There is also, worldwide, a huge amount of other lethal violence, vastly disproportionately enacted by men, against queer, trans or non-binary people, violence that often seeks to take revenge for failure to obey conservative norms of gender and sexuality. While patriarchy long predates capitalism, numerous thinkers have illustrated their integration. We can, for instance, observe the link between patriarchal vengeance and three angles of revenge capitalism that concern me throughout this book: unpayable debts, the surplussing of populations and what I term hyperenclosure. Veronica Gago, Silvia Ferderici and Sayak Valencia each theorize the connection between the rule of unpayable debt and the rise of gendered violence.

It is also exhaustively documented that the forms of displacement, dispossession and vulnerability experienced by the “surplussed” populations, including migrants, refugees, incarcerated and formerly incarcerated people and those who are ghettoized, give rise to dramatically increased gendered violence. And contrary to dreams that an interconnected world would lead to a decline in gendered violence, the globally extensive and dramatically intensive reach of an indifferent, exploitative, alienating and ultimately nihilistic form of capitalism into every aspect of life in part contributed to the growth of misogynistic reactionary political tendencies and movements that seek to restore meaning, authenticity and community through the rigid and often violent policing of gender and sexuality.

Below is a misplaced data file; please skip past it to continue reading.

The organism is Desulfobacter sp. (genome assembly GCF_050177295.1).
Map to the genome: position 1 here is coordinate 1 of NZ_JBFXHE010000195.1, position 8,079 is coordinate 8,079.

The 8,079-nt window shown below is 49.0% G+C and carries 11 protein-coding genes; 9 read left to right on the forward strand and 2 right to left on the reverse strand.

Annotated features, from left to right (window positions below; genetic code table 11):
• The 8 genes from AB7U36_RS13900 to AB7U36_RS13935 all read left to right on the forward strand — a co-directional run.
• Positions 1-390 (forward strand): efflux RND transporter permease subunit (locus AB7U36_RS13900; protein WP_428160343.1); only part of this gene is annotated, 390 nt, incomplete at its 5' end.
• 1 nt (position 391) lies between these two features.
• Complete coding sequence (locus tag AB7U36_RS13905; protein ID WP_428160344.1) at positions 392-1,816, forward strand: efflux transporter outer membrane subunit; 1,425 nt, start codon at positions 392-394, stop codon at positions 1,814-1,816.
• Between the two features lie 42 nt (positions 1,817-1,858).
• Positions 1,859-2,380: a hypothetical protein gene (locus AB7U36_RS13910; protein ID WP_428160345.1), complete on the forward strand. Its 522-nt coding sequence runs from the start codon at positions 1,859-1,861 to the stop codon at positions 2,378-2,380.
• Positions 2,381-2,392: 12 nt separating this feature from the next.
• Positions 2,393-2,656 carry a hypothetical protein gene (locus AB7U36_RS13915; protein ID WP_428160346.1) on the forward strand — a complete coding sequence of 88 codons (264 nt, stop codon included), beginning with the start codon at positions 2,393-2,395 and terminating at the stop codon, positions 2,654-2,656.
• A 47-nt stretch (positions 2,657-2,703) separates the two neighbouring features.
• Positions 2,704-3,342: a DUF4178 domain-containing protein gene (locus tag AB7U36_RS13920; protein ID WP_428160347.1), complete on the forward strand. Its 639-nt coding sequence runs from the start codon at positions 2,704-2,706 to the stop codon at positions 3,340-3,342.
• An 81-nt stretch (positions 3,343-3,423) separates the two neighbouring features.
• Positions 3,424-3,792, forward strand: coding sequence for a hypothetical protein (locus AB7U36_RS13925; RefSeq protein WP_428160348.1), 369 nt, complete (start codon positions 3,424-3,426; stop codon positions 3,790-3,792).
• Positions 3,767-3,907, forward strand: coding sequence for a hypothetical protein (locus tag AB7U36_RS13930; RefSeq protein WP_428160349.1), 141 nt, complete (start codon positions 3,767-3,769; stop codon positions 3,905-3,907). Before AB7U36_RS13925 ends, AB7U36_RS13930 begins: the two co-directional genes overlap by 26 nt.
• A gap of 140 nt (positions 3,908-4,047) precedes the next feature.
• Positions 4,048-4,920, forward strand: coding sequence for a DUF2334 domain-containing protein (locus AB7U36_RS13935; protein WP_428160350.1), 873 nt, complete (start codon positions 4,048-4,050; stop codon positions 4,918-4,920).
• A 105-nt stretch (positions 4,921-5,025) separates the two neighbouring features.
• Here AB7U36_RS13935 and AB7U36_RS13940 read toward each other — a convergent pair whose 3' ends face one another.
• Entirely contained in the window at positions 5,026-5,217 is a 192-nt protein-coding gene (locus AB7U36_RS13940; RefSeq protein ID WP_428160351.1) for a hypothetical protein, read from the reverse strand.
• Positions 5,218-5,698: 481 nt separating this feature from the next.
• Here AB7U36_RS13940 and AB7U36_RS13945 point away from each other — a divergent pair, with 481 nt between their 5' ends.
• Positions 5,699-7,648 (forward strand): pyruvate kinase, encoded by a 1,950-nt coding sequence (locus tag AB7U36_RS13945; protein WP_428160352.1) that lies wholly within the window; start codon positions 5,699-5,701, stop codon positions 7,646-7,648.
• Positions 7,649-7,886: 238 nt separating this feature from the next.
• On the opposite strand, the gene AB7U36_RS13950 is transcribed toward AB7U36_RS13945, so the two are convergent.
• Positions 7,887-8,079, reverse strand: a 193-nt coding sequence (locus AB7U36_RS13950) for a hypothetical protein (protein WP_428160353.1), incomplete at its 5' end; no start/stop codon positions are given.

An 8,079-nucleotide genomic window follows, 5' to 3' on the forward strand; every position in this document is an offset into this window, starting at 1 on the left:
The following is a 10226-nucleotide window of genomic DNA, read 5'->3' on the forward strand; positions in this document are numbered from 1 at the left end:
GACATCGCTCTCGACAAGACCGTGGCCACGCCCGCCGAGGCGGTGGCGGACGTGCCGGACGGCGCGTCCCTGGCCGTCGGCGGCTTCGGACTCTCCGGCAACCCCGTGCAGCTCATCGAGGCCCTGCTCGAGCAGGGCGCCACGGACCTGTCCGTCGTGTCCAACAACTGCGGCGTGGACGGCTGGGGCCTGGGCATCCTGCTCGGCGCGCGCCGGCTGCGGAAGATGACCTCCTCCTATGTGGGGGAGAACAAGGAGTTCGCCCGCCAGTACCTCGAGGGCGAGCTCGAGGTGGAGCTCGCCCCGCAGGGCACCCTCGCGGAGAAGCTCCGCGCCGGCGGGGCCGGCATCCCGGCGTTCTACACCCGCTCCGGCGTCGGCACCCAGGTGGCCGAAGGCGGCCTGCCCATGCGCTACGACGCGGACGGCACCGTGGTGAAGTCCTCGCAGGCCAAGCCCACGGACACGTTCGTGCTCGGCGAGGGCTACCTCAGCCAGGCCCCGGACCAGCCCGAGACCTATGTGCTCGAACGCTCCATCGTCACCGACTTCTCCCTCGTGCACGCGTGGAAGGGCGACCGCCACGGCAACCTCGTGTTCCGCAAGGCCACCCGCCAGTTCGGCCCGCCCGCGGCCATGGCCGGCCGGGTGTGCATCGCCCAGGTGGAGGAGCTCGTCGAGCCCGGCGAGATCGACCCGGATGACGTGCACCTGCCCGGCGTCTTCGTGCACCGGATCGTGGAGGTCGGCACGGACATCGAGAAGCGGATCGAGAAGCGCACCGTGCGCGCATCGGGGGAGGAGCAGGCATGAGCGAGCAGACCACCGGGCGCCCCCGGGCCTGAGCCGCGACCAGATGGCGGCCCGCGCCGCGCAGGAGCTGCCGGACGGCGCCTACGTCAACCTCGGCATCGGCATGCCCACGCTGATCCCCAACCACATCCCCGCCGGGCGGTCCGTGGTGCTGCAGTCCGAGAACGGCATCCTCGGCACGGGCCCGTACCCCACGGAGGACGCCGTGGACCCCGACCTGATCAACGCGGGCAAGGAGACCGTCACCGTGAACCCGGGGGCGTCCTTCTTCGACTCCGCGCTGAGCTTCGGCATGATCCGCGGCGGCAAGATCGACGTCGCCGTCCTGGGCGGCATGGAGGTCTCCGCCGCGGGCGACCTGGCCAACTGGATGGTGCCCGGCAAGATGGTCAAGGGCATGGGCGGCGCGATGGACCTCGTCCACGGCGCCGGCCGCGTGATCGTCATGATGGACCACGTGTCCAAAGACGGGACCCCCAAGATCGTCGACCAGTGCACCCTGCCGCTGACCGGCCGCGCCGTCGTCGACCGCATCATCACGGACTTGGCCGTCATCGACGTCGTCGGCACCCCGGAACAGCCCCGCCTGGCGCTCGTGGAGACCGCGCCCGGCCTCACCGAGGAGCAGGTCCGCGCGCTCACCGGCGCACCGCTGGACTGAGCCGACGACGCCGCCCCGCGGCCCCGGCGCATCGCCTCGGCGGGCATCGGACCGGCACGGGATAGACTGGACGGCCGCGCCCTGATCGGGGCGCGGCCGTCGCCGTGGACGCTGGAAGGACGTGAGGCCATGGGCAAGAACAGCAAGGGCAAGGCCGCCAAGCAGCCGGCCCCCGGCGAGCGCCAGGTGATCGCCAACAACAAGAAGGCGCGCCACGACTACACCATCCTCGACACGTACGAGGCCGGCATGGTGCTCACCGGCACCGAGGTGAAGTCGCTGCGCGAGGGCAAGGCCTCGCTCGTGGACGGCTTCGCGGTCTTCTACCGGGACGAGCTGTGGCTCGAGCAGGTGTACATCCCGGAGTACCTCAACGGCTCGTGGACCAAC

Capitalism shapes our understanding of revenge

Capitalism, like all systems of power, operates not simply through brute force (though it certainly does that) but also through reproducing a whole contradictory moral order where its violences and inequalities are normalized, and in which those who refuse or rebel are framed as beastial, stupid and doomed. It is within liberal capitalism’s dominant moral economy that we have come to even understand revenge.

It may well be an eternal human drama, but our interpretation of that drama, our notion of what revenge is, is a discursive formation shaped by the moral order of the historically unique system in which we are steeped and to whose reproduction we are compelled to contribute.

How we imagine revenge is shaped by a system of revenge. Thus capitalism appears, in its preferred cosmology, as not only the natural expression of basic and inexorable human impulses to compete, accumulate and barter, but as the triumph of order, peace and plenty. Capitalism has (in a sense) benefited from the (justified) timeless aprobium for revenge to both hide its own vengeful nature and to castigate its enemies as heinously, nihilistically vengeful.